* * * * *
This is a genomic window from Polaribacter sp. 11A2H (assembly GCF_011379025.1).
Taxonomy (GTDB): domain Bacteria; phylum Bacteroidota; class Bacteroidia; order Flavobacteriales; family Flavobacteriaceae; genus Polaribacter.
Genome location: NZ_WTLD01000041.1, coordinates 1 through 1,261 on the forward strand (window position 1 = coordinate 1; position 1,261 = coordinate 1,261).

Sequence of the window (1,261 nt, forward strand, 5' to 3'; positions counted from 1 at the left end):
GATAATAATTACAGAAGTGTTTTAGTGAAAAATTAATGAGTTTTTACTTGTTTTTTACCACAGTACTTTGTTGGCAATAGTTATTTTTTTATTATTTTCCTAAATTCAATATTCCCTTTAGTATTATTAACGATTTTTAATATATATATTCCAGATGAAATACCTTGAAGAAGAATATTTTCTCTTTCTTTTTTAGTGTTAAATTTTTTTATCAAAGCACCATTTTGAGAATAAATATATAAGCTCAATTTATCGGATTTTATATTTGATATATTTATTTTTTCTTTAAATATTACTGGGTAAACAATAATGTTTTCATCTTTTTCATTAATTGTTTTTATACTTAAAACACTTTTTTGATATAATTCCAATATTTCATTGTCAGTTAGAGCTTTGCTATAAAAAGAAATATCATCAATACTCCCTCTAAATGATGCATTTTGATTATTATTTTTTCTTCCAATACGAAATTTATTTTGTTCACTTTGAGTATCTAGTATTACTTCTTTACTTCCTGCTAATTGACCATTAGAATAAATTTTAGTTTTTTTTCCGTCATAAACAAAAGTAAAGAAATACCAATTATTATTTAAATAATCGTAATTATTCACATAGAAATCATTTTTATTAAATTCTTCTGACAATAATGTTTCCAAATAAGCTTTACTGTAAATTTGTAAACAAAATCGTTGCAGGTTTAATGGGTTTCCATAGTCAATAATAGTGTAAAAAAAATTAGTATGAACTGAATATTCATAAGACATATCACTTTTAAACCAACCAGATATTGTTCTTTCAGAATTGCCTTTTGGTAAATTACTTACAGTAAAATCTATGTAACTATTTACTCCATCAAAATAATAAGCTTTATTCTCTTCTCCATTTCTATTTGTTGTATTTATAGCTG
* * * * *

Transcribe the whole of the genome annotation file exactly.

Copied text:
This is a genomic window from Polaribacter sp. 11A2H (assembly GCF_011379025.1).
Taxonomy (GTDB): domain Bacteria; phylum Bacteroidota; class Bacteroidia; order Flavobacteriales; family Flavobacteriaceae; genus Polaribacter.
Genome location: NZ_WTLD01000041.1, coordinates 1 through 1,261 on the forward strand (window position 1 = coordinate 1; position 1,261 = coordinate 1,261).

Sequence of the window (1,261 nt, forward strand, 5' to 3'; positions counted from 1 at the left end):
GATAATAATTACAGAAGTGTTTTAGTGAAAAATTAATGAGTTTTTACTTGTTTTTTACCACAGTACTTTGTTGGCAATAGTTATTTTTTTATTATTTTCCTAAATTCAATATTCCCTTTAGTATTATTAACGATTTTTAATATATATATTCCAGATGAAATACCTTGAAGAAGAATATTTTCTCTTTCTTTTTTAGTGTTAAATTTTTTTATCAAAGCACCATTTTGAGAATAAATATATAAGCTCAATTTATCGGATTTTATATTTGATATATTTATTTTTTCTTTAAATATTACTGGGTAAACAATAATGTTTTCATCTTTTTCATTAATTGTTTTTATACTTAAAACACTTTTTTGATATAATTCCAATATTTCATTGTCAGTTAGAGCTTTGCTATAAAAAGAAATATCATCAATACTCCCTCTAAATGATGCATTTTGATTATTATTTTTTCTTCCAATACGAAATTTATTTTGTTCACTTTGAGTATCTAGTATTACTTCTTTACTTCCTGCTAATTGACCATTAGAATAAATTTTAGTTTTTTTTCCGTCATAAACAAAAGTAAAGAAATACCAATTATTATTTAAATAATCGTAATTATTCACATAGAAATCATTTTTATTAAATTCTTCTGACAATAATGTTTCCAAATAAGCTTTACTGTAAATTTGTAAACAAAATCGTTGCAGGTTTAATGGGTTTCCATAGTCAATAATAGTGTAAAAAAAATTAGTATGAACTGAATATTCATAAGACATATCACTTTTAAACCAACCAGATATTGTTCTTTCAGAATTGCCTTTTGGTAAATTACTTACAGTAAAATCTATGTAACTATTTACTCCATCAAAATAATAAGCTTTATTCTCTTCTCCATTTCTATTTGTTGTATTTATAGCTG